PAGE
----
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How an LPN Became an ONA Bargaining Unit Leader

“My passion is just to help people,” Justin Kuunifaa, LPN, says. “I’m a caregiver, and I enjoy doing it. I love doing it.”

Every day, Justin knows he can make a difference in someone’s life. He’s “very lucky and privileged” to be part of the team at Multnomah County Health Department’s Southeast Health Center, one of seven Portland-area clinics run by the county. At these clinics, registered nurses (RNs) and licensed practical nurses (LPNs) work closely together to provide low-cost primary health care to families and individuals who are uninsured and living on a low income. Every one of these patients deserves excellent care, delivered with kindness and a smile. “That’s one of my main drives,” Justin says. “Being given the opportunity to help people who are underprivileged […] makes me really happy.”

As an LPN, Justin has been part of the Oregon Nurses Association’s (ONA’s) two-year trial to represent allied health workers alongside RNs at Multnomah County. Since 2016, LPNs, nurse practitioners, and physician assistants in ONA’s Multnomah County bargaining unit have been allowed to join ONA as part of a pilot project to allow the entire bargaining team to deliver excellent patient care. “Working together,” Justin says, “to me would be the main tool in providing great care to our clients.”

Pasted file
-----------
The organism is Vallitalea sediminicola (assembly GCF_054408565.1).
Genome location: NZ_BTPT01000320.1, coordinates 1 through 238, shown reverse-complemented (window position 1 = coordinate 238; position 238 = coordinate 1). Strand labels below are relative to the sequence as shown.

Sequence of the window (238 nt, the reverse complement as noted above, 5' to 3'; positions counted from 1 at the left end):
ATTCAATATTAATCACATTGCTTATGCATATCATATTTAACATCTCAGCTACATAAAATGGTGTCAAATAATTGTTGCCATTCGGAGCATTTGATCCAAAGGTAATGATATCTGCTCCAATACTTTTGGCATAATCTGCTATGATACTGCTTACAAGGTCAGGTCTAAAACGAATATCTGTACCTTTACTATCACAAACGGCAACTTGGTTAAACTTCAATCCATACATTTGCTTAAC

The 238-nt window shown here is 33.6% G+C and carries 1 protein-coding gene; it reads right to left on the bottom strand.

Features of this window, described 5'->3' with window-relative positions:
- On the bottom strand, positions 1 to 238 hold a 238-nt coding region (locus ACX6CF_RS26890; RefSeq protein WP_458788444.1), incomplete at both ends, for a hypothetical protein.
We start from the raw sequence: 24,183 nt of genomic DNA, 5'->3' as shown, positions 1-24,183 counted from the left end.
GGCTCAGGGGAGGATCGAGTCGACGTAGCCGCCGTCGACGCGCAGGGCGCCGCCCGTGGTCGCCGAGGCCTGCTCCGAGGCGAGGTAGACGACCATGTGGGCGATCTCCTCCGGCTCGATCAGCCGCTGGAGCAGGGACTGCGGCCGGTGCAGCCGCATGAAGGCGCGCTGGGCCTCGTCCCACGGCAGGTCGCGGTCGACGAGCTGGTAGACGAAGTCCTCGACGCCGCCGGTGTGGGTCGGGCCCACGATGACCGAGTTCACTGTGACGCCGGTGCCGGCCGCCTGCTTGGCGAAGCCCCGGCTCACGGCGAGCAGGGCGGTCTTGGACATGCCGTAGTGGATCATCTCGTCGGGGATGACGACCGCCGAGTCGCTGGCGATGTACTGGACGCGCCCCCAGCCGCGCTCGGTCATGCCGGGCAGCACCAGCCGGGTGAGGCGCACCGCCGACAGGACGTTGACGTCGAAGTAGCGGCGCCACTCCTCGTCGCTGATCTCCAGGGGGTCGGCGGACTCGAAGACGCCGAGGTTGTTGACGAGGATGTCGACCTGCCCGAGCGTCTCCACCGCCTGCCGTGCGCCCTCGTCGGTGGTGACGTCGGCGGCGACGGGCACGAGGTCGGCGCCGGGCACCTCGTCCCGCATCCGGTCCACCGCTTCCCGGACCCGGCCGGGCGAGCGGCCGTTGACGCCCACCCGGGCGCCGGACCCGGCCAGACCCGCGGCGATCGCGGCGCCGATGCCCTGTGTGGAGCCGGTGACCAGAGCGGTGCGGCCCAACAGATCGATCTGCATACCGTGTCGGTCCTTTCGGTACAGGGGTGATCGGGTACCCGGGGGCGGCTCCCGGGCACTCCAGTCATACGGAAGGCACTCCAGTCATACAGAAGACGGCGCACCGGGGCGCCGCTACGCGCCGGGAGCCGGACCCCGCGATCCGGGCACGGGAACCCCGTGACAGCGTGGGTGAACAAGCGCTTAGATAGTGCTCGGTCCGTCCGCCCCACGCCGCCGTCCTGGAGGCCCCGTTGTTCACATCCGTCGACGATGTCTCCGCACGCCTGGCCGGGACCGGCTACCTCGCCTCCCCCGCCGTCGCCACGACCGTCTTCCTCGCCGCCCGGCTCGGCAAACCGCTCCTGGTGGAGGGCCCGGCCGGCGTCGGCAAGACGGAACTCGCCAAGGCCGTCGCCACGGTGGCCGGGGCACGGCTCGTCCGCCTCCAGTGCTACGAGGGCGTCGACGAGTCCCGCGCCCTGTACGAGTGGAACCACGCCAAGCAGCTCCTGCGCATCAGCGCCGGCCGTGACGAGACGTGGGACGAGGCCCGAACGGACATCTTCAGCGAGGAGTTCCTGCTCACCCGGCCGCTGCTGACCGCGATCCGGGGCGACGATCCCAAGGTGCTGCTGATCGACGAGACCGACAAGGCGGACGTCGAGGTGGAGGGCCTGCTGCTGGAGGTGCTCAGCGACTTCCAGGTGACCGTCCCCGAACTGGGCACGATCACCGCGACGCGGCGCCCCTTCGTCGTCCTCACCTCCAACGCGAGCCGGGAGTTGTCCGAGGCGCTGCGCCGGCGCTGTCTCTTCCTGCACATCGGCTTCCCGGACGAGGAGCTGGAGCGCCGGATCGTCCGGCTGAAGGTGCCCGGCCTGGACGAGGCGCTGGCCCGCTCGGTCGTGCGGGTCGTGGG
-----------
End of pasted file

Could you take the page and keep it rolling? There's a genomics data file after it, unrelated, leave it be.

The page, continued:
As a proud ONA union member, Justin volunteers his time to advocate for his colleagues. In 2016 the bargaining unit elected him to serve on its executive committee, where he is membership co-chair. He’s also part of the bargaining team currently negotiating with the county for a fair contract that supports and protects all members of the bargaining unit regardless of licensure.

Teamwork between caregivers is crucial at Multnomah County. At every facility in the bargaining unit, workloads can heavy and getting it all done requires communication and coordination. At the Southeast clinic, LPNs and RNs are constantly triaging tasks and covering each other’s duties as time and scope allow to make sure patients are healthy, safe, and satisfied. “Those are things that all nurses share,” Justin says, “and I wouldn’t speak for [just] LPNs or just RNs—I’m speaking in terms of nurses overall.”

At ONA’s House of Delegates on April 20, 2018, RNs will vote on a change to ONA’s bylaws that would give RNs across the state the option to organize alongside their allied health worker colleagues. In the meantime, during this trial period for allied health workers at Multnomah County, when does he feel most like a true ONA member? “All day, every day,” he says.

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